Small Birds, Bamboo and Rocks

Maker(s)
Artist: Bada Shanren 八大山人 (朱耷) (1626-1705) Addition and two colophons by Zhang Daqian 張大千 (China, 1899-1983)
Historical period(s)
Qing dynasty, 1692
Medium
Ink on paper
Dimensions
H x W (image): 164 x 90.6 cm (64 9/16 x 35 11/16 in)
Geography
China
Credit Line
Bequest from the collection of Wang Fangyu and Sum Wai, donated in their memory by Mr. Shao F. Wang
Collection
Shao F. Wang collection
Accession Number
F1998.48
On View Location
Currently not on view
Classification(s)
Painting
Type

Hanging scroll

Keywords
bamboo, bird, China, Qing dynasty (1644 - 1911), Shao F. Wang collection, WWII-era provenance
Provenance

To 1997
Wang Fangyu (1913-1997) and Sum Wai (1918-1996), to 1997 [1]

To 1998
Shao F. Wang, New York and Short Hills, NJ, by descent, to 1998 [2]

From 1998
Freer Gallery of Art, gift of Shao F. Wang in 1998

Notes:

[1] According to Curatorial Note 1, Joseph Chang and Stephen D. Allee, May 7, 1998, and Joseph Chang and Stephen D. Allee, August 18, 1998, in the object record.

[2] See note 1.

Previous Owner(s)

Shao F. Wang
Wang Fangyu 1913-1997
Sum Wai 1918 - 1996

Label

In its current form, this painting is particularly unusual in that only two-thirds were actually painted by Bada Shanren. The remaining third (on the right) was added by the modern painter and collector Zhang Daqian (1899-1983), who believed the work to have been much larger originally than when he acquired it in the early 1950s. Both brushwork and ink tonality provide viewers with a vivid example of the differences between Bada Shanren's approach and that of his most important and prolific recent forger, Zhang Daqian. These differences can be further explored in the related paintings exhibited on the walls to left and right, one by each artist.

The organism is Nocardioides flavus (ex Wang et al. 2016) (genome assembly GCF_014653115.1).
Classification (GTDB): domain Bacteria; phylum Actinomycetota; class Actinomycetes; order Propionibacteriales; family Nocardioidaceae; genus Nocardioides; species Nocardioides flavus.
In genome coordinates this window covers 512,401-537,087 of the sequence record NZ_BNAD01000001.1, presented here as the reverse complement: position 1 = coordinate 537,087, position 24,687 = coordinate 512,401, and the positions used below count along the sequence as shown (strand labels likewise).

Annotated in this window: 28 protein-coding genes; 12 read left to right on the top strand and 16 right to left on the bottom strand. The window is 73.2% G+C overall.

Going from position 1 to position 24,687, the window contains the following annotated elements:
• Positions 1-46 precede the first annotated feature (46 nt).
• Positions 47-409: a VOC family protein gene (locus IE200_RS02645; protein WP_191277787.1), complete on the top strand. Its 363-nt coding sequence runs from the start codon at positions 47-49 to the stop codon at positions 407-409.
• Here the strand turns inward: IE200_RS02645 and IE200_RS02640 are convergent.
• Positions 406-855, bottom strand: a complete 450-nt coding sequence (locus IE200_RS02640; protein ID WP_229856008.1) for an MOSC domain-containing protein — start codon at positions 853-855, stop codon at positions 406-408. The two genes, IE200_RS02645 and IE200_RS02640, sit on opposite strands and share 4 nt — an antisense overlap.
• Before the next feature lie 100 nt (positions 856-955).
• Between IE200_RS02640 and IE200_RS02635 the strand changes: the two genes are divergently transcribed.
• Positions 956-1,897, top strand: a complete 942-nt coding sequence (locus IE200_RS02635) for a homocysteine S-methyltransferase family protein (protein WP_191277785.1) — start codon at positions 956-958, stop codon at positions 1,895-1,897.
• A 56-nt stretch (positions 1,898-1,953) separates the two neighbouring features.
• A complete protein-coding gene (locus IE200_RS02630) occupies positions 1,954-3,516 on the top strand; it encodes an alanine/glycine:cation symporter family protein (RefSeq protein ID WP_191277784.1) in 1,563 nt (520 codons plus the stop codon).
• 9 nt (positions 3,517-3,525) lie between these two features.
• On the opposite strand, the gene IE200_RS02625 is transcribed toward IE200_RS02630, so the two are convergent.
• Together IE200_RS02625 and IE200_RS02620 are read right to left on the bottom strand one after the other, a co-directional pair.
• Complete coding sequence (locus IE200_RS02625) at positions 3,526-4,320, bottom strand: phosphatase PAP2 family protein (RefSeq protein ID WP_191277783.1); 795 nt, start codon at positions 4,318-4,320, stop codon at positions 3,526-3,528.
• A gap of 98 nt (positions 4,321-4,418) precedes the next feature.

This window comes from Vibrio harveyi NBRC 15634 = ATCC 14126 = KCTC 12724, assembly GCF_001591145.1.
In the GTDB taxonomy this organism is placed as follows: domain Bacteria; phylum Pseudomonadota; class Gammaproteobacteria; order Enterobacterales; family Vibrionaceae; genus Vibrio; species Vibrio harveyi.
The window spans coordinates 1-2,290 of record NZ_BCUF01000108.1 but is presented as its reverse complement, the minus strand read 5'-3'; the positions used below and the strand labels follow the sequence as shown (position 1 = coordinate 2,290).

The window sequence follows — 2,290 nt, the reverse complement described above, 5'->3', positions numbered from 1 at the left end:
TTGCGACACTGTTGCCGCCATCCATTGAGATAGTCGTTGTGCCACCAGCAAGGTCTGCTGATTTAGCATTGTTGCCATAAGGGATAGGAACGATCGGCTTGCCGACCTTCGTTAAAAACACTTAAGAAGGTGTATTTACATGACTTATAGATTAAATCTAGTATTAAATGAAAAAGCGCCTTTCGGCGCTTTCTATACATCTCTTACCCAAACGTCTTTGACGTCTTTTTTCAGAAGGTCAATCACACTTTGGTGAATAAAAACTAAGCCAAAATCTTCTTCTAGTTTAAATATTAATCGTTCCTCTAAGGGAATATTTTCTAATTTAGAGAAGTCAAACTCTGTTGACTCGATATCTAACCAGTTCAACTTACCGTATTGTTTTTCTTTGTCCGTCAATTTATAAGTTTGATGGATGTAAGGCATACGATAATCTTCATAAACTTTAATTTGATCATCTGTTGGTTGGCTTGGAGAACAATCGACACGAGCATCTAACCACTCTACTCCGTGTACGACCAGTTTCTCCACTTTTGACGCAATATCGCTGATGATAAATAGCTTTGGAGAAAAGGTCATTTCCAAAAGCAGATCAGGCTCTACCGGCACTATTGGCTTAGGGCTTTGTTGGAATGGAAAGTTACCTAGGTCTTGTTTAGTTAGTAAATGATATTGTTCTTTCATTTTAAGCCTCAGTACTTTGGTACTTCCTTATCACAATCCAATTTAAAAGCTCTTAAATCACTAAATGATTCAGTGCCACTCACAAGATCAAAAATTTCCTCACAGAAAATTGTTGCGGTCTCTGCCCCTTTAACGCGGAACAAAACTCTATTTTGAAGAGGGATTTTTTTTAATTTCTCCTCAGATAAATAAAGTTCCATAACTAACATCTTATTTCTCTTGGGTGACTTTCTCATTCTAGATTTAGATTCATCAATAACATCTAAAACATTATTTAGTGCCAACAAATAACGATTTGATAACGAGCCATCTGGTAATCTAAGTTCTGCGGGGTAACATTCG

Zhang attached two strips of paper to either side of Bada's original painting, inscribed his own colophon, and "restored" a corner of the rock and foreground on the right side by adding a few strokes. As he states in his 1952 inscription: "Modern enthusiasts [of painting] prize small hanging scrolls the most, with around three feet as the norm. This custom has spread throughout north and south alike, but is particularly prevalent in the Wuzhong [region of Jiangsu Province]. There, whenever a dealer of antiquities comes across a large-scale hanging scroll, he will chop it down in size hoping to better his price. The damage [such a practice has inflicted] on the heart's blood of earlier masters is more vicious and cruel than [the tortures of] an executioner. On acquiring this scroll recently in Hong Kong, I felt sorry for its broken state and got the idea of adding a few strokes to fix it up. While I could not make it shine like the masterpiece it once was, or immediately restore the painting to its former appearance, I privately compare [my added brushstrokes] to a blind man's cane: As consolation, they are better than nothing. "

Translation by Stephen D. Allee

Published References
  • Joseph Chang, Quianshen Bai, Catalogue by Stephen Allee. In Pursuit of Heavenly Harmony: Paintings and Calligraphy by Bada Shanren from the Bequest of Wang Fangyu and Sum Wai. Exh. cat. Washington. cat. 4, pp. 44-45.
  • Thomas Lawton Thomas W. Lentz. Beyond the Legacy: Anniversary Acquisitions for the Freer Gallery of Art and the Arthur M. Sackler Gallery. vol. 1 Washington, 1998. pp. 244-251.
Collection Area(s)
Chinese Art
Web Resources
Google Cultural Institute
Rights Statement

Copyright with museum